The Urge to Hurt

My name is Michael Ross. I am a condemned man on death row. When
most people think of death row inmates, I’ m the one they think of.
I’m the worst of the worst, a serial killer responsible for the
rape and murder of eight women in three states who has assaulted
several others and stalked and frightened many more. I have never
denied what I did and have fully confessed to my crimes. The only
issue in my case was, and still is, my mental condition. For years
I have been trying to prove that I am suffering from a mental
illness that drove me to rape and kill, and that this mental
illness made me physically unable to control my actions. I have met
with little success.

So here I sit on death row, waiting for the judicial system to
complete the tedious process that will likely result in my
execution. Sometimes, when I close my eyes, I can envision the
hundreds of people who are likely to gather outside the prison
gates on that night. I can see them waving placards, drinking and
rejoicing, and I can hear their cheers as my death is finally

Who is Michael Ross? And what could possibly motivate a
clearly intelligent individual, a Cornell University graduate, to
commit such horrendous crimes?

As you might expect, I have been examined by many psychiatric
experts since my arrest in 1984. All of them, including the state’
s own expert psychiatric witness, diagnosed me as suffering from a
paraphiliac mental disorder called ‘sexual sadism,’ which, in the
experts’ words, resulted in my compulsion ‘to perpetrate violent
sexual activity in a repetitive way.’ These experts also agreed
that my criminal conduct was the direct result of uncontrollable
sexual impulses caused by my mental illness. The state’ s only hope
of obtaining a conviction was to inflame the jury’ s emotions so
that they would ignore any evidence of psychological impairment. In
my particular case, that was quite easy to do, and the state
succeeded in obtaining convictions and multiple death

What exactly is a paraphiliac mental disorder?

It is very difficult to explain and understand — especially for
the layperson (which, unfortunately for me, describes most jury
members). I’ m not even sure that I fully understand this disease,
and I have been trying to understand what has been going on in my
head for a very long time now. Basically, I was plagued by
repetitive thoughts, urges, and fantasies of the degradation, rape,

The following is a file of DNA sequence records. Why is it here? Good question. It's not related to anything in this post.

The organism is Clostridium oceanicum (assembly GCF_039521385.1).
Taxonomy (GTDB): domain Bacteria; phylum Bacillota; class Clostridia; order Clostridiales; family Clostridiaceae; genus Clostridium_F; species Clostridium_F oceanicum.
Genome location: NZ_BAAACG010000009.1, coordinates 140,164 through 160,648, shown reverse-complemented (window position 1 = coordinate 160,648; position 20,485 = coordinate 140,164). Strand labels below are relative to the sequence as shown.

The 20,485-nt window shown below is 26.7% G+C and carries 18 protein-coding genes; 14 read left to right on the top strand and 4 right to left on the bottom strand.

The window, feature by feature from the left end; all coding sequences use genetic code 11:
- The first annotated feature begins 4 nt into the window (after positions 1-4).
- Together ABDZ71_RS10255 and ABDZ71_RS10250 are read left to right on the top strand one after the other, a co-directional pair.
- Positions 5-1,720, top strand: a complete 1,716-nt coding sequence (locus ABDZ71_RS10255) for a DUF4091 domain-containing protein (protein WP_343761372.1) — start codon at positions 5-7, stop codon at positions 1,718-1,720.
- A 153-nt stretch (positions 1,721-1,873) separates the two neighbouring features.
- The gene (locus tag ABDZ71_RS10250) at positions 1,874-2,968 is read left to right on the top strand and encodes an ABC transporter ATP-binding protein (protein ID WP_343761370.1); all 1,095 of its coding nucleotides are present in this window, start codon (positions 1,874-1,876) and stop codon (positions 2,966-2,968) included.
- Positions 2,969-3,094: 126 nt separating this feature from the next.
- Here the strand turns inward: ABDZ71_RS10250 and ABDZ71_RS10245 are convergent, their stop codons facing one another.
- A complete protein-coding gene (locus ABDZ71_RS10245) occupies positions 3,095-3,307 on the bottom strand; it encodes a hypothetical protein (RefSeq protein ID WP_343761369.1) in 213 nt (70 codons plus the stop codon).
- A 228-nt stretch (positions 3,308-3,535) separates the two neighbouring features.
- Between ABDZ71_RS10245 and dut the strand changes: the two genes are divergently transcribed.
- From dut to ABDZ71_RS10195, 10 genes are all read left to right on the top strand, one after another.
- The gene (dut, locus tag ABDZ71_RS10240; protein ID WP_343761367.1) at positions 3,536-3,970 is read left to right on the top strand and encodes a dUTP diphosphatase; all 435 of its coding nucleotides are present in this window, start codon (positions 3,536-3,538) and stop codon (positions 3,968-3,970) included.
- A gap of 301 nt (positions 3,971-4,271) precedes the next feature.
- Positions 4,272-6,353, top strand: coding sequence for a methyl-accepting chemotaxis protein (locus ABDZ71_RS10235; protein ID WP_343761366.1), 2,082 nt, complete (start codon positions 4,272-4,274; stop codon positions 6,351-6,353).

and murder of women. These unwanted thoughts filled my mind when I
was awake, and they were in my dreams when I slept. Imagine trying
to control such urges day by day, hour by hour. Also try to imagine
the hatred, loathing, and abhorrence that I developed toward myself
when I ultimately failed. The best way to understand this problem
is to remember a time when you had a catchy tune stuck in your
mind. Even if you like the melody, the constant repetition becomes
more than merely annoying. The harder you try to push that melody
out of your mind, the louder and more persistent it becomes,
driving you almost mad. Now replace that sweet little melody with
noxious thoughts of physically and mentally degrading a woman, of
raping her and strangling her. Now you can begin to understand what
I had running wild in my head. And I think you can begin to
understand me when I say that it is not something I wanted.

The urge to hurt women could come over me at any time, at any
place. Powerful, sometimes irresistible desires would well up for
no apparent reason and with no warning. Even after my arrest —
while I was facing capital charges — these urges continued. I
remember one day being transported back to the county jail from a
court appearance just prior to my trial. I was in the back of a
sheriff’ s van in full restraints — handcuffs, leg irons, belly
chain — when we passed a young woman walking along the road. I
cannot begin to describe the intensity of feeling that enveloped me
that day. I wanted . no, I had to get out of that van and go after
her. The situation was ludicrous. (And later, back in my cell, I
masturbated to a fantasy of what would have happened had I gotten
hold of her.)

Even after I was sentenced to death, the urges persisted. One